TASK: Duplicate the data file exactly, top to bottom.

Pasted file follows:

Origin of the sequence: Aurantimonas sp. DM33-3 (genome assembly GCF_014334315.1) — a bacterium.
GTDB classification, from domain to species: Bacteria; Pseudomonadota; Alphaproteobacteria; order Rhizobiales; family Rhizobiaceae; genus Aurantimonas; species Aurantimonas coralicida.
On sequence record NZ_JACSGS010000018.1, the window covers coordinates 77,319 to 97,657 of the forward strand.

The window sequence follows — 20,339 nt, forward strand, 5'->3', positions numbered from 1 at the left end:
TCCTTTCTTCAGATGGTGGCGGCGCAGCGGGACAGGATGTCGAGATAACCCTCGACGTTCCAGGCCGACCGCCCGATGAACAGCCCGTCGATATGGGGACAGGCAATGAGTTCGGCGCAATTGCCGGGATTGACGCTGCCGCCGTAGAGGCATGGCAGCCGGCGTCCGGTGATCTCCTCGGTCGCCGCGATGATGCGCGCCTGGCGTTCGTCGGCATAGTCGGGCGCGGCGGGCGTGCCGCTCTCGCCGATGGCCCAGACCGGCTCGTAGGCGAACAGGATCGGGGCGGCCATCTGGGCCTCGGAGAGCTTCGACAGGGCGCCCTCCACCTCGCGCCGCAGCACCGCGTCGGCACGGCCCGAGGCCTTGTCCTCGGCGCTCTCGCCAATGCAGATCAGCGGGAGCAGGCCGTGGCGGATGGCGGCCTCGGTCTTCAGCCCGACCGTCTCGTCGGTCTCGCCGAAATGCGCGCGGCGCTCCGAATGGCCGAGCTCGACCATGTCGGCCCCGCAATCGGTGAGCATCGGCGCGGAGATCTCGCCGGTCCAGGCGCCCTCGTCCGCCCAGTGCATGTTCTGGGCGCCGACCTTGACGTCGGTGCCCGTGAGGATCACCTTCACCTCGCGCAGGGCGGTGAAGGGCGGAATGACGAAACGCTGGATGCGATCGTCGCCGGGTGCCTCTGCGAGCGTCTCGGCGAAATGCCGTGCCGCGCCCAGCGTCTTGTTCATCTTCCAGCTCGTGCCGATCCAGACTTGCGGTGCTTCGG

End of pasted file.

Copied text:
Origin of the sequence: Aurantimonas sp. DM33-3 (genome assembly GCF_014334315.1) — a bacterium.
GTDB classification, from domain to species: Bacteria; Pseudomonadota; Alphaproteobacteria; order Rhizobiales; family Rhizobiaceae; genus Aurantimonas; species Aurantimonas coralicida.
On sequence record NZ_JACSGS010000018.1, the window covers coordinates 77,319 to 97,657 of the forward strand.

The window sequence follows — 20,339 nt, forward strand, 5'->3', positions numbered from 1 at the left end:
TCCTTTCTTCAGATGGTGGCGGCGCAGCGGGACAGGATGTCGAGATAACCCTCGACGTTCCAGGCCGACCGCCCGATGAACAGCCCGTCGATATGGGGACAGGCAATGAGTTCGGCGCAATTGCCGGGATTGACGCTGCCGCCGTAGAGGCATGGCAGCCGGCGTCCGGTGATCTCCTCGGTCGCCGCGATGATGCGCGCCTGGCGTTCGTCGGCATAGTCGGGCGCGGCGGGCGTGCCGCTCTCGCCGATGGCCCAGACCGGCTCGTAGGCGAACAGGATCGGGGCGGCCATCTGGGCCTCGGAGAGCTTCGACAGGGCGCCCTCCACCTCGCGCCGCAGCACCGCGTCGGCACGGCCCGAGGCCTTGTCCTCGGCGCTCTCGCCAATGCAGATCAGCGGGAGCAGGCCGTGGCGGATGGCGGCCTCGGTCTTCAGCCCGACCGTCTCGTCGGTCTCGCCGAAATGCGCGCGGCGCTCCGAATGGCCGAGCTCGACCATGTCGGCCCCGCAATCGGTGAGCATCGGCGCGGAGATCTCGCCGGTCCAGGCGCCCTCGTCCGCCCAGTGCATGTTCTGGGCGCCGACCTTGACGTCGGTGCCCGTGAGGATCACCTTCACCTCGCGCAGGGCGGTGAAGGGCGGAATGACGAAACGCTGGATGCGATCGTCGCCGGGTGCCTCTGCGAGCGTCTCGGCGAAATGCCGTGCCGCGCCCAGCGTCTTGTTCATCTTCCAGCTCGTGCCGATCCAGACTTGCGGTGCTTCGG